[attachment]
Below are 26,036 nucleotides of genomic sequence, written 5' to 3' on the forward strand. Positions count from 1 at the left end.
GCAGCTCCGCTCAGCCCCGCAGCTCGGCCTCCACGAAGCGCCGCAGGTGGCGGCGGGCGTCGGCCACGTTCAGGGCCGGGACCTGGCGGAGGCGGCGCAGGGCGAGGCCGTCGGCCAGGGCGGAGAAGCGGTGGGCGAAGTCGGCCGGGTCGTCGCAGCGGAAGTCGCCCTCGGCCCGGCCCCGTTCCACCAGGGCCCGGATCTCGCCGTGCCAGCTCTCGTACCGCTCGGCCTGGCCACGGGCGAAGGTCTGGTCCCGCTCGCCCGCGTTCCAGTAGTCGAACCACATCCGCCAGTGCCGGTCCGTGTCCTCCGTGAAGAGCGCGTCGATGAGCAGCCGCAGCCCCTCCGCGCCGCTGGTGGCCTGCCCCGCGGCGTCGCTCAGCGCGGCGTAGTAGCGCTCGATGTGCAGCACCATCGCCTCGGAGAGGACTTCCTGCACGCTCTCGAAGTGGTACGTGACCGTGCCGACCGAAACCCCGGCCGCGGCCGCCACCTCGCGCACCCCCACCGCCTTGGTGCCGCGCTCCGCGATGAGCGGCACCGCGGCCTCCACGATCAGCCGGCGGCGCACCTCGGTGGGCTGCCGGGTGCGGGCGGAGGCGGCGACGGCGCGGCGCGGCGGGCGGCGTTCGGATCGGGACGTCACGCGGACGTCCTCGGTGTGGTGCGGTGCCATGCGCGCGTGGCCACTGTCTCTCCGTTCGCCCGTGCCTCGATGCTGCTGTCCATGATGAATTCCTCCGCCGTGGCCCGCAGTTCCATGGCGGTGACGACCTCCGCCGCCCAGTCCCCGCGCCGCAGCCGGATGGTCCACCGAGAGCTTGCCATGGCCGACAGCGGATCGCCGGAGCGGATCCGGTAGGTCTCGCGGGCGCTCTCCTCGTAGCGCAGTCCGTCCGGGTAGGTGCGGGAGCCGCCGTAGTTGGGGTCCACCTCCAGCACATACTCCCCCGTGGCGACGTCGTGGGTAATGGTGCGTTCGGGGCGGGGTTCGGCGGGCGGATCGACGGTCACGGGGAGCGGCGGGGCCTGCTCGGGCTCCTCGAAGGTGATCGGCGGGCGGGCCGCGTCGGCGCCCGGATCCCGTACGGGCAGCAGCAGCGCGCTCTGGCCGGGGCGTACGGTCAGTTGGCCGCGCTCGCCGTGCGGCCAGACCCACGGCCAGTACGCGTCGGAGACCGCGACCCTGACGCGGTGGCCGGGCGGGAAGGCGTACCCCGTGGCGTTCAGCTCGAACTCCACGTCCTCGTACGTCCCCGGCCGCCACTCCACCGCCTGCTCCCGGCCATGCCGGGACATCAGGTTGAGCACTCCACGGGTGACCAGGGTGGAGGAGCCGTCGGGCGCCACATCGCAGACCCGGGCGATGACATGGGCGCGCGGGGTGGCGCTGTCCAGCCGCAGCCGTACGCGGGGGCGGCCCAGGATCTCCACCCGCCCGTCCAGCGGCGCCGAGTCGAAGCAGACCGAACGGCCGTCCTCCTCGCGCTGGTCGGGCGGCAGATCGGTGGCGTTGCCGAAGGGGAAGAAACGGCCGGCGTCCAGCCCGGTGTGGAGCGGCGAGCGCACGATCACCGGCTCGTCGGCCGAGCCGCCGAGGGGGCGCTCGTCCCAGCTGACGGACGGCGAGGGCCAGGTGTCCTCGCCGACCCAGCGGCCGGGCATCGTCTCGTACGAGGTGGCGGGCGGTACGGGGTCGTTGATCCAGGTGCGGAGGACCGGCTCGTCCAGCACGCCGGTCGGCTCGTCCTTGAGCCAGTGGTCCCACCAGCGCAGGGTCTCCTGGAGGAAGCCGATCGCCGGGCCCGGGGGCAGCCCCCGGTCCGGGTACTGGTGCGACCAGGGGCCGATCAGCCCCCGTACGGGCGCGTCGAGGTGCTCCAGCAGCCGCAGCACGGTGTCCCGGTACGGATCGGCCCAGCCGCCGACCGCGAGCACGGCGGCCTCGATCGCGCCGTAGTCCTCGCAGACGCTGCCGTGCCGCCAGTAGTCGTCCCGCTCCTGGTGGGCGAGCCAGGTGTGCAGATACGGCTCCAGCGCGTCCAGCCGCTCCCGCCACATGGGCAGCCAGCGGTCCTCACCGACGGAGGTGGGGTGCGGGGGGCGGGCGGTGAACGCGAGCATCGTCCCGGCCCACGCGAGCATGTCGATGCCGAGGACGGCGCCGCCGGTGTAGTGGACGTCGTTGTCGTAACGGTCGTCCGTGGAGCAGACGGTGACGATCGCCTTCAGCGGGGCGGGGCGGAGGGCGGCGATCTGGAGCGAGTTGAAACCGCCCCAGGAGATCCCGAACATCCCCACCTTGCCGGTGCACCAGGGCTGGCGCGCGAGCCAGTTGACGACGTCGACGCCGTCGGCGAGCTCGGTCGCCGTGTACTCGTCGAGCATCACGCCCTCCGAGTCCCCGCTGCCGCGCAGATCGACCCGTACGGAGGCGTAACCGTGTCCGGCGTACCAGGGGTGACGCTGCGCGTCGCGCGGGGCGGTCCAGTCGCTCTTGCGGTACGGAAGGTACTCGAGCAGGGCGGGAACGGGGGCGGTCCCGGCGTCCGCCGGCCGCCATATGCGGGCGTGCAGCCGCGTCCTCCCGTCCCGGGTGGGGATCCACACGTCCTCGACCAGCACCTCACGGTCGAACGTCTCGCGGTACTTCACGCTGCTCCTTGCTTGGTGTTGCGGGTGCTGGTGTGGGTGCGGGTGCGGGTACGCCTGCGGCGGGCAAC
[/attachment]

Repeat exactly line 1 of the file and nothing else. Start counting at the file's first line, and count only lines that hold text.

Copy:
Below are 26,036 nucleotides of genomic sequence, written 5' to 3' on the forward strand. Positions count from 1 at the left end.